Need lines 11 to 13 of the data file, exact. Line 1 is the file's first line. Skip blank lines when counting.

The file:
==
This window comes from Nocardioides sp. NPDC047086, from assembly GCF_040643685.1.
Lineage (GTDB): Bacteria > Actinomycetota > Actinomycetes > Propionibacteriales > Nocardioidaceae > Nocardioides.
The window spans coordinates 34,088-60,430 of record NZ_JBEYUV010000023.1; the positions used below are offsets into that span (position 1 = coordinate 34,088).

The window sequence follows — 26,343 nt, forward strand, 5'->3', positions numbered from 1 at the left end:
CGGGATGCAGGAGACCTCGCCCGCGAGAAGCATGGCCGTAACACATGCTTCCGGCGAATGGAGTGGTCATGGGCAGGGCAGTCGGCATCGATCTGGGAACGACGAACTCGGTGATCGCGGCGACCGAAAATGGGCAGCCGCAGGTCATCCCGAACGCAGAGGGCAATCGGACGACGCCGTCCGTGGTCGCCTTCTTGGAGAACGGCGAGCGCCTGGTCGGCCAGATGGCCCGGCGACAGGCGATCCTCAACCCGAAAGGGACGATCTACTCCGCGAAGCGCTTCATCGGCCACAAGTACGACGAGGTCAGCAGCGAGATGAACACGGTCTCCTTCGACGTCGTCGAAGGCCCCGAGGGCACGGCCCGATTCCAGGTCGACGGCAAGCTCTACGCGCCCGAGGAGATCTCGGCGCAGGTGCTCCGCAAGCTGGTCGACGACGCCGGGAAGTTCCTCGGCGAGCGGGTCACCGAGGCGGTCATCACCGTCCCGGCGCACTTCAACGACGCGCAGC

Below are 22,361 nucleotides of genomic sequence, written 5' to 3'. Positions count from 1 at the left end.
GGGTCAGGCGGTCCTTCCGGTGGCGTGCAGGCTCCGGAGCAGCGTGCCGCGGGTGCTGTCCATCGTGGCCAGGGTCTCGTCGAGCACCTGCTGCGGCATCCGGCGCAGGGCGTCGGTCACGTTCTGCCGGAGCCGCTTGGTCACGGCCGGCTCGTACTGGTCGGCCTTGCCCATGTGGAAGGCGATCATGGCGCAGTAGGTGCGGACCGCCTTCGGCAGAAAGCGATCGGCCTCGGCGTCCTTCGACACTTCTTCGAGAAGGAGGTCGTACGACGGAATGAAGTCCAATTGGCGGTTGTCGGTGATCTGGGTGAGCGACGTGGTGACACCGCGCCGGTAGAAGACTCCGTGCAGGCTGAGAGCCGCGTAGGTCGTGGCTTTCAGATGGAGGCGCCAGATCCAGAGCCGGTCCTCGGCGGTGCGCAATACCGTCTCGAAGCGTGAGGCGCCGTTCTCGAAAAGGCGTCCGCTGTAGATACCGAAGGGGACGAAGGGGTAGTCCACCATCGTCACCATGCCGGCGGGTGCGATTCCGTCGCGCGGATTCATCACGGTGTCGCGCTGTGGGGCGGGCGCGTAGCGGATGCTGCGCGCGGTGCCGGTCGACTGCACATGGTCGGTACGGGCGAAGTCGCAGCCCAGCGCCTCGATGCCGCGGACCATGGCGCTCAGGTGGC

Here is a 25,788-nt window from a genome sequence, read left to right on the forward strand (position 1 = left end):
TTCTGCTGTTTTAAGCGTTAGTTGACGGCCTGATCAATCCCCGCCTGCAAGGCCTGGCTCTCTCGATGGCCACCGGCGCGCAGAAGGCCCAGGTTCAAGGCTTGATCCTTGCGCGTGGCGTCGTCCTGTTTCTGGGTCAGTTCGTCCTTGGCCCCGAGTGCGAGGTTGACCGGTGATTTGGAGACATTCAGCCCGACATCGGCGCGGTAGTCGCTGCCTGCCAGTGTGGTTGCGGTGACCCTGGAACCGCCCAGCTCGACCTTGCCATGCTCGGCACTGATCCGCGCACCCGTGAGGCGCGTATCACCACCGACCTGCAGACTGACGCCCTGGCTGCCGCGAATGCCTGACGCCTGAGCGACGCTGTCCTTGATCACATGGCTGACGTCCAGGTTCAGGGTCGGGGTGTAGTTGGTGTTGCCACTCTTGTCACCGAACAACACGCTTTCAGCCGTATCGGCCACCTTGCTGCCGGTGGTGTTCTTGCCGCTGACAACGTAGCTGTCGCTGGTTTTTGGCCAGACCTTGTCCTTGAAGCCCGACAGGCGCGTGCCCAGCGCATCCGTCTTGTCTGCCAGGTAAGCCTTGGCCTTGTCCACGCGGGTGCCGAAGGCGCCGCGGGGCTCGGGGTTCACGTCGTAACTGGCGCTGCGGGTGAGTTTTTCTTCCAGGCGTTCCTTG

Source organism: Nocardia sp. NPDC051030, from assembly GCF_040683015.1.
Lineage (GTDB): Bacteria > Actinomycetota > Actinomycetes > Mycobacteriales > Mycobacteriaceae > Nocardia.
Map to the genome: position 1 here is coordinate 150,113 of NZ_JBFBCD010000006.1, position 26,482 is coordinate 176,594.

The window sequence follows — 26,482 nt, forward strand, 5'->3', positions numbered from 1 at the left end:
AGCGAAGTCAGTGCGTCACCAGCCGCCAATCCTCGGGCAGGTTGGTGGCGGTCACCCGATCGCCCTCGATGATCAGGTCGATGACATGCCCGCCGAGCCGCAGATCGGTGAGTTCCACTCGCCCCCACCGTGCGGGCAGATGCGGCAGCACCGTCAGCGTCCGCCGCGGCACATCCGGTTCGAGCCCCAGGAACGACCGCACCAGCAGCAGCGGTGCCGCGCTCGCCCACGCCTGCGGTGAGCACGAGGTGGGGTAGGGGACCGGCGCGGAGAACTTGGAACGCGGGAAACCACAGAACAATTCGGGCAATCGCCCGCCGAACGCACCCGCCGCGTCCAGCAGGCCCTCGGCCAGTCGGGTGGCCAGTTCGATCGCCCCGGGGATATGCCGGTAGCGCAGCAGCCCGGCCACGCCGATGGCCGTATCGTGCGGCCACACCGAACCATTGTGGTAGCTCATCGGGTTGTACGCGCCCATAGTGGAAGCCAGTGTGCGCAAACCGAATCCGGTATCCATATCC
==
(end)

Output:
Lineage (GTDB): Bacteria > Actinomycetota > Actinomycetes > Mycobacteriales > Mycobacteriaceae > Nocardia.
Map to the genome: position 1 here is coordinate 150,113 of NZ_JBFBCD010000006.1, position 26,482 is coordinate 176,594.

The window sequence follows — 26,482 nt, forward strand, 5'->3', positions numbered from 1 at the left end: